Better the devil you know.

I wonder why the only choice is twixt two devils, tho.

Patrick Ness, The Ask and the Answer

This is pinging on my Jungian-trained brain. One of the key ideas in depth psychology is individuation. A resolving of opposites. Mother / father. Dark / light. Good / evil. Hope / despair. We call this devotion to opposites that we all naturally tend toward “black and white thinking.” Something that is good can’t be evil. Something that is evil can’t be good. But of course that isn’t always true, especially in the case of people.

We really run into black and white thinking problems when we decide a thing is one way. I have to keep this job. Why? Because if I don’t I’ll run out of money and be starving and homeless. So there are the opposites. I either keep working at the job or I’m starving and homeless. If that’s what I believe, keeping this job feels like the only sane answer, because the only other option is being starving and homeless. Except it’s not objectively true.* Objectively, I could look for another job. Start a side hustle. Go back to school. Move in with my parents. Move to a new country. Marry someone rich. Sell my house to buy a piece of land and homestead it. That’s resolving the opposites. That’s finding the third way. The resolution doesn’t always have to be complete life upheaval or a brilliant scheme, it’s just letting go of whatever messed up conclusion we came to about life when something bad happened to us that made us stuck in the heart of that opposite and not able to see any way out.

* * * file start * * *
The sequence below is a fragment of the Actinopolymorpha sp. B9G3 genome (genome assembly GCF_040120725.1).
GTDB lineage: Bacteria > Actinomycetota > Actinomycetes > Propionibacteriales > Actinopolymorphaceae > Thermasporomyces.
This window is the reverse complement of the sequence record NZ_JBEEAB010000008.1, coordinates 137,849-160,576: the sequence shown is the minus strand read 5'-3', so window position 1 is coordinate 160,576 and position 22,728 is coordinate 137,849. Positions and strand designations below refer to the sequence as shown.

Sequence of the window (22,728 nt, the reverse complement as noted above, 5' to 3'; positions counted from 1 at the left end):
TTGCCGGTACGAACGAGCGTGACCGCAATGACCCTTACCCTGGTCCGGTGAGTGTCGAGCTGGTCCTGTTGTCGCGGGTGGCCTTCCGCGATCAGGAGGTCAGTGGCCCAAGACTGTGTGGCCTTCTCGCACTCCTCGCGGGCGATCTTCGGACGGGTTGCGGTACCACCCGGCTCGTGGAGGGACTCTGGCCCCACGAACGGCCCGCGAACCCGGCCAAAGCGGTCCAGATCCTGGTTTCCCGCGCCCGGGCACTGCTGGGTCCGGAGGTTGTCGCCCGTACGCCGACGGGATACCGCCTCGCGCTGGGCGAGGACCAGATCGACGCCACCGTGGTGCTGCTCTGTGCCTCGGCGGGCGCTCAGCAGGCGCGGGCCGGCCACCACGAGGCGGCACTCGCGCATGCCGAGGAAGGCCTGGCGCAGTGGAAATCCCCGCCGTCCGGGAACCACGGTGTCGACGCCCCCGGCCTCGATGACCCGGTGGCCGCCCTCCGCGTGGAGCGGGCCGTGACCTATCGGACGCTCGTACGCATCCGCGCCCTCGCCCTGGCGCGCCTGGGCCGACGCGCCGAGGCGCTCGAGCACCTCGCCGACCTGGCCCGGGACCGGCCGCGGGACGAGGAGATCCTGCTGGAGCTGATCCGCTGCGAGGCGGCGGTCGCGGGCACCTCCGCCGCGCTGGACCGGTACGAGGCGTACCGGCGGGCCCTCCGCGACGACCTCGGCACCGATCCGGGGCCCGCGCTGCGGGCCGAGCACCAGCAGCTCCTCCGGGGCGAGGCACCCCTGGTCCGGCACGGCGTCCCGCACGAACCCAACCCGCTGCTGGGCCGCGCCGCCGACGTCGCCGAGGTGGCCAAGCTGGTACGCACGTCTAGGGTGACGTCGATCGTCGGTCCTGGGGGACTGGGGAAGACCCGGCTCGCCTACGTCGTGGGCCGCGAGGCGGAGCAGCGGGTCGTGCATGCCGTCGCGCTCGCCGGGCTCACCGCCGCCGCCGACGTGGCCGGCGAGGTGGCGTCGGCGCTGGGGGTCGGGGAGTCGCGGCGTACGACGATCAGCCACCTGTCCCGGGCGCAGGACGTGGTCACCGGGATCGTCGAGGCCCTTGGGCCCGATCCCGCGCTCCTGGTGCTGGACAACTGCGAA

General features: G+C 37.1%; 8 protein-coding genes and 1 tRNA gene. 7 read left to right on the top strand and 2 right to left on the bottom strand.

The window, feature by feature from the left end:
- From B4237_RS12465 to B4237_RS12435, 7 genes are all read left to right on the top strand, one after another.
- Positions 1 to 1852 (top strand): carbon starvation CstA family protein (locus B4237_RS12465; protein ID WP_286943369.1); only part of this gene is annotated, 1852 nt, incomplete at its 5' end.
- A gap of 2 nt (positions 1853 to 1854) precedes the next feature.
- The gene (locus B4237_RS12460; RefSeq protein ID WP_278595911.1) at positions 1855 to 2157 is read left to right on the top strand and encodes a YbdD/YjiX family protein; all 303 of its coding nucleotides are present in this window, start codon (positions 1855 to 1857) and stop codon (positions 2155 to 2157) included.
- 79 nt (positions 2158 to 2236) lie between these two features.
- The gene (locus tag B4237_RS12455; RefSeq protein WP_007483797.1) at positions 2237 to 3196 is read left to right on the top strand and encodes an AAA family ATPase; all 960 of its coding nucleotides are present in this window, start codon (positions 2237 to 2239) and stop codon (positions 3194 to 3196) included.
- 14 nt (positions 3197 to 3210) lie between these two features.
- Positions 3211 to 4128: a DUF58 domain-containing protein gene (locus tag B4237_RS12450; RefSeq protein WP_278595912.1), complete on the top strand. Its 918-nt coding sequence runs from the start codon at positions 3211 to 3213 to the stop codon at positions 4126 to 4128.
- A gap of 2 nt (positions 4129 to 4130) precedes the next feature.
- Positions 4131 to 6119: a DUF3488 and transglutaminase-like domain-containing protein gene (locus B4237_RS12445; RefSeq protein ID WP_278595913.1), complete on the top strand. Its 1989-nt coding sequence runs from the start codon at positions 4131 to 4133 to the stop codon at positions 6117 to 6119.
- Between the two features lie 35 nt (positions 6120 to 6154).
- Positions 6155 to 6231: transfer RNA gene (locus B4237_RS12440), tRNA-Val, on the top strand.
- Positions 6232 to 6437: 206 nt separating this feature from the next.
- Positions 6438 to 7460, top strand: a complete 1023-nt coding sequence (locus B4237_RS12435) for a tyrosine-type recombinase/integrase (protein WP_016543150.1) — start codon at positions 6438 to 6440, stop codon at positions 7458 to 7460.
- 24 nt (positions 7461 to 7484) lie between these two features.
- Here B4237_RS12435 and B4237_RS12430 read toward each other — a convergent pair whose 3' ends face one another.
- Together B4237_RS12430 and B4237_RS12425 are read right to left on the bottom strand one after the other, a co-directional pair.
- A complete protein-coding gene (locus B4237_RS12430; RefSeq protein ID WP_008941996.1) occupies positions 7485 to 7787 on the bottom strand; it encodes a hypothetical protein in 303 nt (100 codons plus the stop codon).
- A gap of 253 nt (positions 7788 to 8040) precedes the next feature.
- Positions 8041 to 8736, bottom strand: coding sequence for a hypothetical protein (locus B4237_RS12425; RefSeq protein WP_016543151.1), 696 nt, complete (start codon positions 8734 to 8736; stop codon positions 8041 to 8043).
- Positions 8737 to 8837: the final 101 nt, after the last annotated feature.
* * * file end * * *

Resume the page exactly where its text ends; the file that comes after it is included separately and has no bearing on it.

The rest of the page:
Right. So, the Snow and Coin problem feels like a resolving of opposites. You have a tyrant and a rebel fighting each other. They just keep fighting and fighting, and nothing is ever resolved, the atrocity just keeps mounting. Everyone is forced into picking a side. The only way out is to do something different, something besides what Snow and Coin tell you to do or manipulate you into doing. Like killing them. Resolution! The End.

Except…..are Snow and Coin opposites? Sure they are on the opposite sides of a conflict, but the YA stories make it clear they are both tyrants. Two tyrants fighting each other isn’t being stuck choosing between good and evil (like for example in Star Wars)–as the text makes clear, it’s choosing between evil and evil.